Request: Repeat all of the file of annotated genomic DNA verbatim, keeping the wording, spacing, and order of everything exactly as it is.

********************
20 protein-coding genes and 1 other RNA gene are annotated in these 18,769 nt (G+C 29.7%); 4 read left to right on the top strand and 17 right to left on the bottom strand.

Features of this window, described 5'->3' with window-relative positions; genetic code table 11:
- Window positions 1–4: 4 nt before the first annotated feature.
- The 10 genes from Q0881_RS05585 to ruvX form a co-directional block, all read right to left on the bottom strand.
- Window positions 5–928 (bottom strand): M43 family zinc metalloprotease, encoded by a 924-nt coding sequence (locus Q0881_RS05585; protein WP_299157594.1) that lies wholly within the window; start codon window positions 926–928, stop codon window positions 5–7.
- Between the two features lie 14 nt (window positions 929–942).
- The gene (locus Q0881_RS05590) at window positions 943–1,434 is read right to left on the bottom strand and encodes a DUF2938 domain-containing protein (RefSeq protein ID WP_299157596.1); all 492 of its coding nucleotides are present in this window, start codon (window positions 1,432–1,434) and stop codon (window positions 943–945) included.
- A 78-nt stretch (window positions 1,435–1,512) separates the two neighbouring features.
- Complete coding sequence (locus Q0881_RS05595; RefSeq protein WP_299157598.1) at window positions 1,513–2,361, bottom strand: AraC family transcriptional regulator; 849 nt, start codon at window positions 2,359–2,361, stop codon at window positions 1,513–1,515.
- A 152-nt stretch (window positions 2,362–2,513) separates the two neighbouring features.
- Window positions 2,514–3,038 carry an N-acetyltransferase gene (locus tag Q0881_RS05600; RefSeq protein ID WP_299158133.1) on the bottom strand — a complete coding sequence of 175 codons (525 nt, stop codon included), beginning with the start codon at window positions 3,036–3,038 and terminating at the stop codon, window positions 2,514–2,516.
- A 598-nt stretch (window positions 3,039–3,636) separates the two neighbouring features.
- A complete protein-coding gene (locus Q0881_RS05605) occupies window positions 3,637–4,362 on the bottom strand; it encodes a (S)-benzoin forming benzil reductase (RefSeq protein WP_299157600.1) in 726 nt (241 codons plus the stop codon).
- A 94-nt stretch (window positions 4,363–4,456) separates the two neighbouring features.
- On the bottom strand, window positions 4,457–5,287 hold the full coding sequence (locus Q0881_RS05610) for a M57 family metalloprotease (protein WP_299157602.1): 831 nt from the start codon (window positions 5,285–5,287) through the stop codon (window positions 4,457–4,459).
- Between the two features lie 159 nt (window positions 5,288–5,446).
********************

20 protein-coding genes and 1 other RNA gene are annotated in these 18,769 nt (G+C 29.7%); 4 read left to right on the top strand and 17 right to left on the bottom strand.

Features of this window, described 5'->3' with window-relative positions; genetic code table 11:
- Window positions 1–4: 4 nt before the first annotated feature.
- The 10 genes from Q0881_RS05585 to ruvX form a co-directional block, all read right to left on the bottom strand.
- Window positions 5–928 (bottom strand): M43 family zinc metalloprotease, encoded by a 924-nt coding sequence (locus Q0881_RS05585; protein WP_299157594.1) that lies wholly within the window; start codon window positions 926–928, stop codon window positions 5–7.
- Between the two features lie 14 nt (window positions 929–942).
- The gene (locus Q0881_RS05590) at window positions 943–1,434 is read right to left on the bottom strand and encodes a DUF2938 domain-containing protein (RefSeq protein ID WP_299157596.1); all 492 of its coding nucleotides are present in this window, start codon (window positions 1,432–1,434) and stop codon (window positions 943–945) included.
- A 78-nt stretch (window positions 1,435–1,512) separates the two neighbouring features.
- Complete coding sequence (locus Q0881_RS05595; RefSeq protein WP_299157598.1) at window positions 1,513–2,361, bottom strand: AraC family transcriptional regulator; 849 nt, start codon at window positions 2,359–2,361, stop codon at window positions 1,513–1,515.
- A 152-nt stretch (window positions 2,362–2,513) separates the two neighbouring features.
- Window positions 2,514–3,038 carry an N-acetyltransferase gene (locus tag Q0881_RS05600; RefSeq protein ID WP_299158133.1) on the bottom strand — a complete coding sequence of 175 codons (525 nt, stop codon included), beginning with the start codon at window positions 3,036–3,038 and terminating at the stop codon, window positions 2,514–2,516.
- A 598-nt stretch (window positions 3,039–3,636) separates the two neighbouring features.
- A complete protein-coding gene (locus Q0881_RS05605) occupies window positions 3,637–4,362 on the bottom strand; it encodes a (S)-benzoin forming benzil reductase (RefSeq protein WP_299157600.1) in 726 nt (241 codons plus the stop codon).
- A 94-nt stretch (window positions 4,363–4,456) separates the two neighbouring features.
- On the bottom strand, window positions 4,457–5,287 hold the full coding sequence (locus Q0881_RS05610) for a M57 family metalloprotease (protein WP_299157602.1): 831 nt from the start codon (window positions 5,285–5,287) through the stop codon (window positions 4,457–4,459).
- Between the two features lie 159 nt (window positions 5,288–5,446).